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MESSENGER ARRIVES, Mercury Orbit Insertion
craigmcg
post Mar 18 2011, 08:57 AM
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Nice article in the NY Times

http://www.nytimes.com/aponline/2011/03/17...rss&emc=rss
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ngunn
post Mar 18 2011, 09:36 AM
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QUOTE (Stu @ Mar 18 2011, 08:17 AM) *
Emily has made an absolutely gorgeous pic for her blog, showing Mercury's size compared to other familiar bodies in the solar system...


Indeed, a very nice comparison. But we already know of two other bodies in that size range, namely Pluto and Eris, making a total of 10.
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Stu
post Mar 18 2011, 09:57 AM
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True, but we haven't got very good images of those to use, tho.


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belleraphon1
post Mar 18 2011, 11:38 AM
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unmanned spacecraft in orbit...

how did I miss the worldlets????? Eros and possibly Itokawa.... must be my age... and the beer.
Thanks for the corrections folks.

The Eyes on the Solar System site had a terrific simulation.... really felt like I was riding along as I listened to the webcast.
Terrific experience...

Kudos all .....

Craig
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brellis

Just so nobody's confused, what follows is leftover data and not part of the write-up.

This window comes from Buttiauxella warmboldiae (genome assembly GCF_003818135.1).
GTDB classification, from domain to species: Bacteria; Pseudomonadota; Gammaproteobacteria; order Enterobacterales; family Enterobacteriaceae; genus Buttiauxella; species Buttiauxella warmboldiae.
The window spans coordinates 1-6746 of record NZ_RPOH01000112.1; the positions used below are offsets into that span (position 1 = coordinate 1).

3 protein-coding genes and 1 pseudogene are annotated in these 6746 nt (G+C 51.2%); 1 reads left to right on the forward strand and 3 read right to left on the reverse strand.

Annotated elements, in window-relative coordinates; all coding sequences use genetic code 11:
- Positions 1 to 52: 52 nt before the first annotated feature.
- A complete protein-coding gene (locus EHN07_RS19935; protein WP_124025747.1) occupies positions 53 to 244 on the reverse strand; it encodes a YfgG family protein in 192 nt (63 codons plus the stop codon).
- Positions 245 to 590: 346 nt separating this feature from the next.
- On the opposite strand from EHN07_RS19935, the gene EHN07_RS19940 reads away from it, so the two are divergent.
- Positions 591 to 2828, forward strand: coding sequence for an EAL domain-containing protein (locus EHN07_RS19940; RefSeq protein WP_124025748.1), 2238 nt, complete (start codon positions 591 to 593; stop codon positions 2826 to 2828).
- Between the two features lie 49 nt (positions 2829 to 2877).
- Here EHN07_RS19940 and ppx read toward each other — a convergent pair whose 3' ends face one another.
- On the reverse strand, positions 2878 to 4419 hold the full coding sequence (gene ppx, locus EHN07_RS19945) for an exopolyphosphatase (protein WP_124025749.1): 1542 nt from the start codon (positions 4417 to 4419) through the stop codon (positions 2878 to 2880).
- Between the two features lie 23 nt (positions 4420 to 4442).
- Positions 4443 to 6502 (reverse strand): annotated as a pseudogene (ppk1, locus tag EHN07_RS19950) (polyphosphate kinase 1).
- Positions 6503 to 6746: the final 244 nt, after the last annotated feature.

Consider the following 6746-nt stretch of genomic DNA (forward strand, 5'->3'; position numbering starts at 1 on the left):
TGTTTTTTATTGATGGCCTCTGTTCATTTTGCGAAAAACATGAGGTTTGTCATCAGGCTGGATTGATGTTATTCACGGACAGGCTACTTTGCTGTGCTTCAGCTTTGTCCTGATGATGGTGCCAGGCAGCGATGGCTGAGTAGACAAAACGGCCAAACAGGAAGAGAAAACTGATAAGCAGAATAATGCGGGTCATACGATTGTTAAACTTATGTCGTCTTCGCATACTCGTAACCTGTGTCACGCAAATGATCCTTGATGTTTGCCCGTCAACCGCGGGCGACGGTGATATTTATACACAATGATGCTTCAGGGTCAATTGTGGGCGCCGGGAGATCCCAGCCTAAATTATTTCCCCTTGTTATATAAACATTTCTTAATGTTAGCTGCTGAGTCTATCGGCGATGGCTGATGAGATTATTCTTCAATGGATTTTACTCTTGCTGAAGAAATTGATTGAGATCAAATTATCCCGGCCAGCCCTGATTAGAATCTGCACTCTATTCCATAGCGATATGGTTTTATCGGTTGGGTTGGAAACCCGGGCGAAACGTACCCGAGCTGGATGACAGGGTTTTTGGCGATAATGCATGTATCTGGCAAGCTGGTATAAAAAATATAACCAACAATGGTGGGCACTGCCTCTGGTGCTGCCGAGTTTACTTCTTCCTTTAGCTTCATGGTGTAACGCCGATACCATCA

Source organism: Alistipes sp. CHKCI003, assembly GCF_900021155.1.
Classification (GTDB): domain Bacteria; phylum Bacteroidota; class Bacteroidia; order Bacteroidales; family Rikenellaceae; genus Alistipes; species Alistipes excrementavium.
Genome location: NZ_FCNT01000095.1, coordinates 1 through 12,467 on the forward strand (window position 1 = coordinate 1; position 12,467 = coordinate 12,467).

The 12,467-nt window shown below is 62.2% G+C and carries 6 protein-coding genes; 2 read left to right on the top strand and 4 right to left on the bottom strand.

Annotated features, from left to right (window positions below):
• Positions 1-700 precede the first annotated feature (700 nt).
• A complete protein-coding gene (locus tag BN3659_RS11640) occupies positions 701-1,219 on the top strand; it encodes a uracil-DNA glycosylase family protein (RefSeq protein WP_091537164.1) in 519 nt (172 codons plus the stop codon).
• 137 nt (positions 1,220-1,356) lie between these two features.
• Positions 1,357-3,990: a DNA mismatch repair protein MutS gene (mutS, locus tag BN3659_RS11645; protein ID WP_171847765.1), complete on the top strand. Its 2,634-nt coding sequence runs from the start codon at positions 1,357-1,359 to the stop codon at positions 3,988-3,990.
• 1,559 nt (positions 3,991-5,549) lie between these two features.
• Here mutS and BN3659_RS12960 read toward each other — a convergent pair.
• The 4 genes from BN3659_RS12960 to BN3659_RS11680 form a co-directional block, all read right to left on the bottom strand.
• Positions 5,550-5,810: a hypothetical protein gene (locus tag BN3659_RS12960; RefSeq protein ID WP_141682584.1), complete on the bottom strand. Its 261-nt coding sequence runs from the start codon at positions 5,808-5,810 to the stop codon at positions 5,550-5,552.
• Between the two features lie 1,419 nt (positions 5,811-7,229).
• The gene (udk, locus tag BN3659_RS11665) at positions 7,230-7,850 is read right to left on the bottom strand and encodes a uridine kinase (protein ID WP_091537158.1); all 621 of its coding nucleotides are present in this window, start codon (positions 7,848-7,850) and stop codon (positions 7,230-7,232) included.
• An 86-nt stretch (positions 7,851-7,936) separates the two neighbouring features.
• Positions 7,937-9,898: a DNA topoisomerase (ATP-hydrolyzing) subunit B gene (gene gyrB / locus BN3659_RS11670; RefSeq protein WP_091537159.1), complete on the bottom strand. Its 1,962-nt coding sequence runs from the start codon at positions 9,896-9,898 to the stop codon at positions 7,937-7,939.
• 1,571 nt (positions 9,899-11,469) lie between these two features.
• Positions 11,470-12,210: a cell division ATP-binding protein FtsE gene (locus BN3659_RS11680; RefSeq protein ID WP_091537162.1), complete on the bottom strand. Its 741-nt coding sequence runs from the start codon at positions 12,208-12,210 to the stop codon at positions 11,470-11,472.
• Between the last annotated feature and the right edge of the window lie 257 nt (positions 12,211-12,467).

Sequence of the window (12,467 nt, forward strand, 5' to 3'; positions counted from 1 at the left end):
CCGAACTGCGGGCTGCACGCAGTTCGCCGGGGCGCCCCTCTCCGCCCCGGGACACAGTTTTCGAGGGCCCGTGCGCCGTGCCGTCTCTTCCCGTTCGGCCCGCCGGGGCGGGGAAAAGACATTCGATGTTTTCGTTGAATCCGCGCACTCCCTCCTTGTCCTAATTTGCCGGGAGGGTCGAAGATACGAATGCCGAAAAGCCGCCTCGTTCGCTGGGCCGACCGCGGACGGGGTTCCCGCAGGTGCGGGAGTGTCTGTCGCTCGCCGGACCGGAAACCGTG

post Mar 18 2011, 01:07 PM
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Emily's survey is great! I felt proud to recognize each orb, like a bunch of old friends. smile.gif
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ElkGroveDan
post Mar 18 2011, 01:58 PM
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QUOTE (brellis @ Mar 18 2011, 05:07 AM) *
like a bunch of old friends. smile.gif

I used to have friends like that; remote, lonely, frigid, two-faced, endlessly going in circles, still showing the obvious scars that impacted them long ago. Sure there was always at least one hot one, but she'd usually be prone to eruptions. Since then I found UMSF and a whole new universe of friends.


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Stu
post Mar 18 2011, 01:59 PM
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laugh.gif laugh.gif


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machi
post Mar 18 2011, 02:11 PM
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Congratulation to the MESSENGER team! rolleyes.gif

QUOTE (ElkGroveDan @ Mar 18 2011, 02:58 PM) *
I used to have friends like that; remote, lonely, frigid, two-faced, endlessly going in circles, still showing the obvious scars that impacted them long ago. Sure there was always at least one hot one, but she'd usually be prone to eruptions. Since then I found UMSF and a whole new universe of friends.


laugh.gif


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Stu
post Mar 18 2011, 02:43 PM
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VERY proud that the MESSENGER team used a new poem I wrote for them, marking MOI...

http://messenger.jhuapl.edu/mer_orbit.html

(bottom right)

smile.gif


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gndonald
post Mar 18 2011, 03:54 PM
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Congratulations to NASA!

I'm eagerly awaiting the first light photo from orbit...
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elakdawalla
post Mar 18 2011, 04:32 PM
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QUOTE (Stu @ Mar 18 2011, 12:17 AM) *